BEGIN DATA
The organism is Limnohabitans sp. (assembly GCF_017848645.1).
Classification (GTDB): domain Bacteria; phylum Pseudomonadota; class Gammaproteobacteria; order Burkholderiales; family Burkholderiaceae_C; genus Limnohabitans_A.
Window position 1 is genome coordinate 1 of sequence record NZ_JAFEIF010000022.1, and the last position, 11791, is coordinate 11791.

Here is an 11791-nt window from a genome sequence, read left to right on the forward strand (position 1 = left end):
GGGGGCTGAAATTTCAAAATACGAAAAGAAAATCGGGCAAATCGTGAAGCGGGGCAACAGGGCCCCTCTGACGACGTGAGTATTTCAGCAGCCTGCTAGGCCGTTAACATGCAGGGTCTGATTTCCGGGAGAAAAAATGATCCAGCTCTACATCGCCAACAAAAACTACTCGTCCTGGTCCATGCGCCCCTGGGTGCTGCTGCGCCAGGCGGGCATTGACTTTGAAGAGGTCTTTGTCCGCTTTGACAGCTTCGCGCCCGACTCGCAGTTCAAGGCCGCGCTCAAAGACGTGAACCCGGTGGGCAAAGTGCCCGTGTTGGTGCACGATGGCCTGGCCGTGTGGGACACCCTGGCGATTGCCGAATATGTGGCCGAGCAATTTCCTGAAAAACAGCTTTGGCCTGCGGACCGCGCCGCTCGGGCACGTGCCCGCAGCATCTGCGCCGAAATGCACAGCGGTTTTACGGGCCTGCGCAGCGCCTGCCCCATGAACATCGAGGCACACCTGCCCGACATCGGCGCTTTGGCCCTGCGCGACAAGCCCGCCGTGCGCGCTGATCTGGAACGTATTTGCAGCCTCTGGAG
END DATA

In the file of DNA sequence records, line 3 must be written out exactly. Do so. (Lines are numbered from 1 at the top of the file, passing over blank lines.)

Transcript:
Window position 1 is genome coordinate 1 of sequence record NZ_JAFEIF010000022.1, and the last position, 11791, is coordinate 11791.